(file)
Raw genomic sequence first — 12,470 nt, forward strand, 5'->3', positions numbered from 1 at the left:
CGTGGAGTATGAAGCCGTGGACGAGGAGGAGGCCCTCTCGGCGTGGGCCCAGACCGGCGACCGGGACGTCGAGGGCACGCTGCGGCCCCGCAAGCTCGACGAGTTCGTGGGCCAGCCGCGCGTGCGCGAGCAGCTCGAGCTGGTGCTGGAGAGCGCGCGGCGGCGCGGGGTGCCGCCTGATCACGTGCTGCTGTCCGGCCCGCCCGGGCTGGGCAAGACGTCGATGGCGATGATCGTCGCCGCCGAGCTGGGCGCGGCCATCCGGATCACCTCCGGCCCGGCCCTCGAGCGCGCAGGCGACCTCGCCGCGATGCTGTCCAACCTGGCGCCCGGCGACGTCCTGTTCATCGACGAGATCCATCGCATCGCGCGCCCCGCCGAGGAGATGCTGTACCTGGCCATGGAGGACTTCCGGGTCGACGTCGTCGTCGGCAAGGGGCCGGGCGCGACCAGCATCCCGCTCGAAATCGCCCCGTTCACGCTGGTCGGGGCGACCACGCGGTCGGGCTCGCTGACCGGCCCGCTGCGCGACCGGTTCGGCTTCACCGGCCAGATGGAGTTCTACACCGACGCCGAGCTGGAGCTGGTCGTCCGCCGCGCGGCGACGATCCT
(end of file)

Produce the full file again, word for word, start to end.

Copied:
Raw genomic sequence first — 12,470 nt, forward strand, 5'->3', positions numbered from 1 at the left:
CGTGGAGTATGAAGCCGTGGACGAGGAGGAGGCCCTCTCGGCGTGGGCCCAGACCGGCGACCGGGACGTCGAGGGCACGCTGCGGCCCCGCAAGCTCGACGAGTTCGTGGGCCAGCCGCGCGTGCGCGAGCAGCTCGAGCTGGTGCTGGAGAGCGCGCGGCGGCGCGGGGTGCCGCCTGATCACGTGCTGCTGTCCGGCCCGCCCGGGCTGGGCAAGACGTCGATGGCGATGATCGTCGCCGCCGAGCTGGGCGCGGCCATCCGGATCACCTCCGGCCCGGCCCTCGAGCGCGCAGGCGACCTCGCCGCGATGCTGTCCAACCTGGCGCCCGGCGACGTCCTGTTCATCGACGAGATCCATCGCATCGCGCGCCCCGCCGAGGAGATGCTGTACCTGGCCATGGAGGACTTCCGGGTCGACGTCGTCGTCGGCAAGGGGCCGGGCGCGACCAGCATCCCGCTCGAAATCGCCCCGTTCACGCTGGTCGGGGCGACCACGCGGTCGGGCTCGCTGACCGGCCCGCTGCGCGACCGGTTCGGCTTCACCGGCCAGATGGAGTTCTACACCGACGCCGAGCTGGAGCTGGTCGTCCGCCGCGCGGCGACGATCCT